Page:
I base this last on the venerable methodology of the 13 Keys to the Presidency (original version). As for my Dow prediction, it is based on a proprietary technical model of mine constructed from market internals. At present, market internals are more negative than at their worst in the 2008 crisis! This brings a further thing to light – technical analysis is a highly valuable tool. Economists would do well to master it, since the market is a fine leading indicator of recessions. Paul Samuelson’s often quoted statement about the market’s ability to predict recessions borders on gibberish. Of course, a bear market does not mean impending recession. No good forecaster ever said it did. Other things have to fall in place. At present they have yet to do so. But in advance of the next recession – whenever that is – stocks will have entered a bear market. The caveat is that stocks go down in both nominal and real terms. Never since the inception of the Dow has the real Dow not led the economy down. Ditto for on the way up.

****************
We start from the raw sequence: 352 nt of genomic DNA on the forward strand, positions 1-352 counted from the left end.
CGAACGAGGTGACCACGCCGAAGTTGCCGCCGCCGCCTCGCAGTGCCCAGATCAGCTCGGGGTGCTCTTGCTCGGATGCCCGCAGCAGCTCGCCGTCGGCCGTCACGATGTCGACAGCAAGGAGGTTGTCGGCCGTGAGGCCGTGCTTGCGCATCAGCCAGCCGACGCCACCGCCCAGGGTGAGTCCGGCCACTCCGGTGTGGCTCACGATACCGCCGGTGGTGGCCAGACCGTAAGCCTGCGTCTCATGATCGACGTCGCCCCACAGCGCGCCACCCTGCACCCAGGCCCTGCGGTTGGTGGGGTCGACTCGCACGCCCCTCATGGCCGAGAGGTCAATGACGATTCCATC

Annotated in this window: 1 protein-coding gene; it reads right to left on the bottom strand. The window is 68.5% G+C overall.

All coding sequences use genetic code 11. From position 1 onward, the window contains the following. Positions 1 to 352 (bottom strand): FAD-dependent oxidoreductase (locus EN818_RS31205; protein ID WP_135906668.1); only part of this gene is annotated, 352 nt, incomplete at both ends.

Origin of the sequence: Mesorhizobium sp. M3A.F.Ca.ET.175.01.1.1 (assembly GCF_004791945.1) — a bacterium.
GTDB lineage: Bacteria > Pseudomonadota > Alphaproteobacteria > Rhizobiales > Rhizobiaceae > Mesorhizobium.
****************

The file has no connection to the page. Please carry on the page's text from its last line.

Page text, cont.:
JBH, agree about the bear market, and it is setting up like 2007, 2000, and 1929 given a list of rarely occurring coincident indicators that occurred only during those periods since the early 20th century:
BTW, since the late 1990s and the onset of hyper-financialization of the economy, the stock market has become a “lagging” indicator rather than the widely believed “leading” indicator. If the phenomenon still maintains, the US economy entered recession as long ago as Q4 ’14 to Q1 ’15.
And as is historically characteristic of debt-deflationary regimes of the Long Wave, including Japan since 1992, there will be no persistent capacity constraints, accelerating wages and inflation, a yield curve inversion, and central bank tightening prior to the next recession and bear market. The Fed will much more likely resume QEternity and maintain ZIRP indefinitely.
Peak Trader Word usage is incredibly important. “We” don’t do anything. There is a natural economy driven by the entrepreneurial spirit inherent in humans. It’s part of the survival instinct coded by DNA. The Federal Reserve and big government are world-class obstacles to the economy’s natural rate of growth. Natural growth is the birthright of common man in a civilization as advanced as ours. The Federal Reserve, politicians, and government officials at all levels create impediments to and worsen the drains on natural growth. “They” should get out of the way. There are nuances around this, one notable being reasonable tariff protection like our nation had in its heyday. Another is reasonable-yet-not-onerous regulation of the environment.